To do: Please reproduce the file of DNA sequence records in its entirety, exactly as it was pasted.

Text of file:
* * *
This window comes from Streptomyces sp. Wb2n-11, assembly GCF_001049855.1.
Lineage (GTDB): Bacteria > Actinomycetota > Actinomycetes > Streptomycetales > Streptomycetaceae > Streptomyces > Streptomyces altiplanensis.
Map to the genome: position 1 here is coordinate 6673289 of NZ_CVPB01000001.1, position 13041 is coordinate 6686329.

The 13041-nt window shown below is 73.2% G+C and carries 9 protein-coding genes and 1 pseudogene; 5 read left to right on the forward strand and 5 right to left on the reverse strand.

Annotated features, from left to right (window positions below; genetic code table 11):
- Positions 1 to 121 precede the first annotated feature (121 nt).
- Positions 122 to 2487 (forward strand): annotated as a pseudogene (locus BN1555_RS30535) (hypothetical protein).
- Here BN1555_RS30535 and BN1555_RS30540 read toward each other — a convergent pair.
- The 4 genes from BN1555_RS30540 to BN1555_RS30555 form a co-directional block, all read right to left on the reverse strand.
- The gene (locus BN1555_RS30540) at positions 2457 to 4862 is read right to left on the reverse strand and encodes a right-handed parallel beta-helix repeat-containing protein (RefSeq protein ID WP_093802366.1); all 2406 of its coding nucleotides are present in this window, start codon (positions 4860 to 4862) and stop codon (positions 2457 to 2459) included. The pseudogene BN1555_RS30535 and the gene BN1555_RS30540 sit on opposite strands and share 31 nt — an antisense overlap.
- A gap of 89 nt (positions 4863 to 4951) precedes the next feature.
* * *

This window comes from Streptomyces sp. Wb2n-11, assembly GCF_001049855.1.
Lineage (GTDB): Bacteria > Actinomycetota > Actinomycetes > Streptomycetales > Streptomycetaceae > Streptomyces > Streptomyces altiplanensis.
Map to the genome: position 1 here is coordinate 6673289 of NZ_CVPB01000001.1, position 13041 is coordinate 6686329.

The 13041-nt window shown below is 73.2% G+C and carries 9 protein-coding genes and 1 pseudogene; 5 read left to right on the forward strand and 5 right to left on the reverse strand.

Annotated features, from left to right (window positions below; genetic code table 11):
- Positions 1 to 121 precede the first annotated feature (121 nt).
- Positions 122 to 2487 (forward strand): annotated as a pseudogene (locus BN1555_RS30535) (hypothetical protein).
- Here BN1555_RS30535 and BN1555_RS30540 read toward each other — a convergent pair.
- The 4 genes from BN1555_RS30540 to BN1555_RS30555 form a co-directional block, all read right to left on the reverse strand.
- The gene (locus BN1555_RS30540) at positions 2457 to 4862 is read right to left on the reverse strand and encodes a right-handed parallel beta-helix repeat-containing protein (RefSeq protein ID WP_093802366.1); all 2406 of its coding nucleotides are present in this window, start codon (positions 4860 to 4862) and stop codon (positions 2457 to 2459) included. The pseudogene BN1555_RS30535 and the gene BN1555_RS30540 sit on opposite strands and share 31 nt — an antisense overlap.
- A gap of 89 nt (positions 4863 to 4951) precedes the next feature.